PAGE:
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A pilot project aimed to find ways to make a free, large-item pickup program more effective.
Big cities are used to illegal dumping—improper solid waste disposal causing health and environmental problems, as well as blight—but San José recently addressed the issue using human behavior to bolster public outreach.
Piloted alongside cameras placed by code enforcement and City Council fine increases, up to $10,000 for repeat offenders, the experiment ran from April through June.
“It seemed appropriate because we’re doing a huge marketing effort on this issue—a holistic, city-wide effort,” Jennie Loft, the city’s Environmental Services Department public information manager, said in an interview.
So ESD took its program offering free, large-item pickup of up to three items like sofas and mattresses twice a year and A/B tested direct mailing raising public awareness about the initiative.
Two postcards were created and disseminated to different groups of 3,000 California Waste Solutions customers each. Both mailers were developed to elicit an unknown behavioral response and provided in English, Spanish and Vietnamese.
A “Do It the Right Way” postcard informed residents that illegal dumping costs San José $87 an incident, while a “You’ve Been Selected” postcard marketed the program as an exclusive offer. A third control group of 3,000 people received no notice other than what was available on social media and bus shelters.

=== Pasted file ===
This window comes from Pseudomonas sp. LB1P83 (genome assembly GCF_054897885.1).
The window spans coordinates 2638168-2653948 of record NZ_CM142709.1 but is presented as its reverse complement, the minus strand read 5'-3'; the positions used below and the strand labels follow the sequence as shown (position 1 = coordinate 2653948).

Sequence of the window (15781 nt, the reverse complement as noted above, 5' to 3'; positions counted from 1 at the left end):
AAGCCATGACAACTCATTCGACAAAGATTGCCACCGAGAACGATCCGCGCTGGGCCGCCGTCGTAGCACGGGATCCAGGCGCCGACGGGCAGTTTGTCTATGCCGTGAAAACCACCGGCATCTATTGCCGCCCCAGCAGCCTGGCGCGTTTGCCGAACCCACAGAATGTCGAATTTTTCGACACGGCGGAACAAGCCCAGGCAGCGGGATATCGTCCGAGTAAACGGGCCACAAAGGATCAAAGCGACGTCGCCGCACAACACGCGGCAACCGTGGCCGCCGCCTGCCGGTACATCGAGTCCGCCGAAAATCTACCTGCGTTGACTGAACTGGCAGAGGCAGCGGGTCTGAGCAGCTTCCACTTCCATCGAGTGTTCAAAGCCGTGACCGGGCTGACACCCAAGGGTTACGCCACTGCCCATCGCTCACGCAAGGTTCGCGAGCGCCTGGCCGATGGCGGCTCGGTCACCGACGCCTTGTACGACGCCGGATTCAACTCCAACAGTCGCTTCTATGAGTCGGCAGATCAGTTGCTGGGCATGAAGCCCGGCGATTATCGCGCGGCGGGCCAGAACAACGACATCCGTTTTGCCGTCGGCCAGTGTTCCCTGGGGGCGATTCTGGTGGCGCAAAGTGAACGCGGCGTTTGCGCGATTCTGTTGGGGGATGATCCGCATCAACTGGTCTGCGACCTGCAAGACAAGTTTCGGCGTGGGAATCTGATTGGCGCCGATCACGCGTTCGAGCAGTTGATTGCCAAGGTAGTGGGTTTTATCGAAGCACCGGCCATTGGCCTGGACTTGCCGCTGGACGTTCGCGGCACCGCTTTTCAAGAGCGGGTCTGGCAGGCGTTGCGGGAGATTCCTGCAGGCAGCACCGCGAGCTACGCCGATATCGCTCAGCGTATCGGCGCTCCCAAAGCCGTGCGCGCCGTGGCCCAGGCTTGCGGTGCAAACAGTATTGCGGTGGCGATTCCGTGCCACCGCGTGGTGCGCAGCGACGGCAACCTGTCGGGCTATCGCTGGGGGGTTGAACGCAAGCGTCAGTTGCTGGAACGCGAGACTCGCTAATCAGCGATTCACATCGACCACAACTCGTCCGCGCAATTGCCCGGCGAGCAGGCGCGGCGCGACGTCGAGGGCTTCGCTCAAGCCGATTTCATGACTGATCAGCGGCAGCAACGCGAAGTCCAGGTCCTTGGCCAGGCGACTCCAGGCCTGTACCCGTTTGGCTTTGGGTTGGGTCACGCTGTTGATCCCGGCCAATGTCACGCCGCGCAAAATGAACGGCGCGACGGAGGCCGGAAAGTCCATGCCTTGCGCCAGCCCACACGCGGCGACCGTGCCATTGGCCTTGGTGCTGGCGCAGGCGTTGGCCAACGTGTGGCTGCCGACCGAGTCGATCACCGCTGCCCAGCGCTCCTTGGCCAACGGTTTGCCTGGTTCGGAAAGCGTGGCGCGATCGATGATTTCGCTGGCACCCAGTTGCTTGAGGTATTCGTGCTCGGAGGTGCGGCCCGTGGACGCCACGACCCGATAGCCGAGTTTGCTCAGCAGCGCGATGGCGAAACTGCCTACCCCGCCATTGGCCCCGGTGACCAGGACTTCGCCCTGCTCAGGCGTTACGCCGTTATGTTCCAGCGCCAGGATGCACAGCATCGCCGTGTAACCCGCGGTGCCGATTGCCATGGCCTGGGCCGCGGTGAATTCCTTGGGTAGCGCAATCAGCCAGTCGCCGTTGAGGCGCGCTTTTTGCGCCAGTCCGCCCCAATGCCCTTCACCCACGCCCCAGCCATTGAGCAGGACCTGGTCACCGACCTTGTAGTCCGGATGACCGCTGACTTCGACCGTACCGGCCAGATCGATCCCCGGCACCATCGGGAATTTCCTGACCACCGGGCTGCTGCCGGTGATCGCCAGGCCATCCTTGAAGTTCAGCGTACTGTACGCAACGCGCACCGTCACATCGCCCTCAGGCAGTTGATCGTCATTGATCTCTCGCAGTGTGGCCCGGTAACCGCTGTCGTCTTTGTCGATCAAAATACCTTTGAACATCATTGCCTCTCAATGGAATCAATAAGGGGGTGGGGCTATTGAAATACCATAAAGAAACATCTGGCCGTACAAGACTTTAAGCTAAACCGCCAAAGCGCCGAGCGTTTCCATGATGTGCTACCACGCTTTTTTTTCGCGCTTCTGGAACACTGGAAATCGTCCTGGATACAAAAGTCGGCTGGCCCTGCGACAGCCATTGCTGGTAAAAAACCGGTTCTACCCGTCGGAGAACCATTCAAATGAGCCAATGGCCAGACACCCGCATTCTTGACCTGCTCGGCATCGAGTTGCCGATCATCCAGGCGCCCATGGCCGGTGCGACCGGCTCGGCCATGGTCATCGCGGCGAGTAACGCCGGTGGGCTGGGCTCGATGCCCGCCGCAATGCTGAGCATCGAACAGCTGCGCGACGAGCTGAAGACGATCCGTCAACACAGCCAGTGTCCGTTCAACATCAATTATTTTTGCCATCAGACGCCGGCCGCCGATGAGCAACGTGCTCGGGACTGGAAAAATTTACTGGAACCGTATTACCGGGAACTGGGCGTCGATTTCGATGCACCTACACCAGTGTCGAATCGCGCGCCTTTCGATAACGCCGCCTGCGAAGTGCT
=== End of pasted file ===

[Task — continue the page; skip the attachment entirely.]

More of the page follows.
The costs postcard increased large-item collections 75 percent compared to the control and the offer postcard 150 percent—meaning the latter was 42 percent more effective.
Used across the board, San José projects the more successful approach would’ve seen 8,281 pickups.
“It worked really well because people were feeling they were special and picked up the phone,” Loft said. “We continue to do outreach and marketing for this service, and one of our haulers uses the message. We’ll continue to work with the city’s data group on other outreach opportunities.”
Dave Nyczepir is a News Editor at Government Executive’s Route Fifty and is based in Washington D.C.
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